Women leaders face unique challenges in SA campaigns

by Tracy Landers | 5/1/02 5:00am

With only one female candidate out of five running for the highest position in the student government, this week's election puts a spotlight on the role of gender in campus politics.

Despite the equal number of non-elected male and female Student Assembly officers, it is no historical aberration that Tara Maller '03 runs alone against four men in the campus-wide presidential elections. In the last six years, only three out of the 24 candidates running for president of the student body were women.

Current student body president Molly Stutzman '02 -- the first female Assembly head to serve a full term since 1992 -- kicked a trend of male victory in the elections last year. Stutzman ran against two male candidates. But unlike Maller, she was the only female student running for any campus-elected Assembly position.

This year's all-female vice presidential ballot is unique -- usually the slate contains many male candidates. Nonetheless, several women who are currently Assembly officers said they are not surprised that the number-two position is more attractive to women, since on average women more than men don't seek top leadership positions.

Neither Stutzman nor Maller said they have experienced negative feedback based on their gender.

"I don't know why there aren't more women running. There are more women qualified to be running ... I was kind of surprised, but I think lots of women seek leadership in other areas," Maller said.

Indeed, women tend to be more active than men in service organizations such as volunteer work and Green Key, as opposed to holding elected positions.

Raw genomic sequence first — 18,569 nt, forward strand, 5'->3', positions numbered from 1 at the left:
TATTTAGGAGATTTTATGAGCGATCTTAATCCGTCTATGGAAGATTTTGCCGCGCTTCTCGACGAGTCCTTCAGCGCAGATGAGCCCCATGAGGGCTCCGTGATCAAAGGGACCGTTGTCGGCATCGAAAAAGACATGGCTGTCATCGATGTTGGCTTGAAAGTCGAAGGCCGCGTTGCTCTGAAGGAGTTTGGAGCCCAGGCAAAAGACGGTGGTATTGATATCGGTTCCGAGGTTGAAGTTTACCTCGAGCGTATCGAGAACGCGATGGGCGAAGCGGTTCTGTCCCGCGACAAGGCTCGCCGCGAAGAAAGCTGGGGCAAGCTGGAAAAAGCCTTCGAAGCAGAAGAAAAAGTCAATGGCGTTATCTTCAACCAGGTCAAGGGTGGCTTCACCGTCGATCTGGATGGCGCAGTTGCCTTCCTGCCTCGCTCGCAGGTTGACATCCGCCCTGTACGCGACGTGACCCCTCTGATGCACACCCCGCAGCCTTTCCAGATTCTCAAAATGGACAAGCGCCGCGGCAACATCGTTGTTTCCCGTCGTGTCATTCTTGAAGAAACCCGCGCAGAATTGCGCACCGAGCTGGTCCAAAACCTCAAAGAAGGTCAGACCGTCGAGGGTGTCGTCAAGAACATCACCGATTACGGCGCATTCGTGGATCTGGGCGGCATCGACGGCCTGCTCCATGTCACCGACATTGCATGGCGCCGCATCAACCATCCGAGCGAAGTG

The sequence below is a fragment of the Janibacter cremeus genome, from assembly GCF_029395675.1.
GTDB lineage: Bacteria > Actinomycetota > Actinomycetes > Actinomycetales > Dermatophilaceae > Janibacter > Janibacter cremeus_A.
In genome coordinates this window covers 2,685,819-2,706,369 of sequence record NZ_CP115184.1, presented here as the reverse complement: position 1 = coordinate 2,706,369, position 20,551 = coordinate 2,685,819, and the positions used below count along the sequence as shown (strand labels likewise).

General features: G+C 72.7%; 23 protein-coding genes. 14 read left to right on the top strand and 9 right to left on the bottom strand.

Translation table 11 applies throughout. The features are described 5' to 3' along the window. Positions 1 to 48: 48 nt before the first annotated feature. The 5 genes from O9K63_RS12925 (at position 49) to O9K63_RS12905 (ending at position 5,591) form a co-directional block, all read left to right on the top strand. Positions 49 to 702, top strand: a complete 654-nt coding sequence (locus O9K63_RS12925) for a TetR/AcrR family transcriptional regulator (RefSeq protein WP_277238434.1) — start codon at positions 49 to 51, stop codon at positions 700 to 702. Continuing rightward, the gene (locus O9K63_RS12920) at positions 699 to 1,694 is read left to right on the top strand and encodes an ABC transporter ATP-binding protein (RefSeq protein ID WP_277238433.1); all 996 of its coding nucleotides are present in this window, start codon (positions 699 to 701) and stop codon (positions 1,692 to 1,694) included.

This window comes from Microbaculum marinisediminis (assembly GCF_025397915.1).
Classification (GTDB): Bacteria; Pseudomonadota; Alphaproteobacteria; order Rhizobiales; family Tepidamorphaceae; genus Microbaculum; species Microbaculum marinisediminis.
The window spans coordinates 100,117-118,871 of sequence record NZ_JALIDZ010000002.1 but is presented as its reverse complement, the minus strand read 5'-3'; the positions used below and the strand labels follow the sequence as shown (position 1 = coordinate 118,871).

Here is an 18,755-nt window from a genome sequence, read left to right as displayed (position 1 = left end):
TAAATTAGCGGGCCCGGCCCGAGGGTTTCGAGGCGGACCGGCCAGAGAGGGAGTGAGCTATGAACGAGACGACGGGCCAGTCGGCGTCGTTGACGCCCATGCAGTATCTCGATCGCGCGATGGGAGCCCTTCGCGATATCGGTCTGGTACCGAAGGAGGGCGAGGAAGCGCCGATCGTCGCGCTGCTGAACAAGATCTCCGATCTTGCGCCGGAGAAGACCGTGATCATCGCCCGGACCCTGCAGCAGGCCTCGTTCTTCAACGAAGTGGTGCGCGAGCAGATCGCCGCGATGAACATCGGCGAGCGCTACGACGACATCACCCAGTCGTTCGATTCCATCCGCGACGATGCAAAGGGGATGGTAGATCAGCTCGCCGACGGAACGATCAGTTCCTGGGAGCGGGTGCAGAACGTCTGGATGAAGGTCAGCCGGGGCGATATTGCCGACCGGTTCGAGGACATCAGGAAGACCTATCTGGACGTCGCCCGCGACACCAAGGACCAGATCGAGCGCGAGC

This could be a self-perpetuating cycle, Stutzman said, because they see few women role models holding elected leadership roles.

Maller, Stutzman and other female candidates said that they consider their gender in projecting their public images more carefully than their male counterparts.

Stutzman said it was especially important for her to sit up straight and be in command of her appearance "given the fact that you have to look back to the '98s to find someone who can even remember having a female president" before last year's election.

Maller said she is especially concerned with the type of photograph she used on her campaign posters. She first chose a shot that she said she hoped would make her appear serious, but Maller said that this image was criticized for being too formal. Maller is shown in that campus poster wearing a dress suit and staring firmly into the camera.

"If I looked too 'in charge,' it might give people the wrong impression. If a guy had put himself in a button-down shirt and a tie in his poster, he would not have gotten the same response," Maller said.

In her second round of posters, Maller appears against a less charged background -- Baker Tower.

Stutzman noted that Maller's self-confident leadership style, which according to Maller led her to run for president despite having less experience than opponent Mike Perry '03, is unusual for female Assembly leaders.

"Although women are running more and more for higher positions, I think a lot of times the highest limit is vice president. They still don't think about being the one who has all the pressure," Stutzman said.

Explaining this persistent trend, Stutzman said, "women discount their experiences whereas men will discount their faults."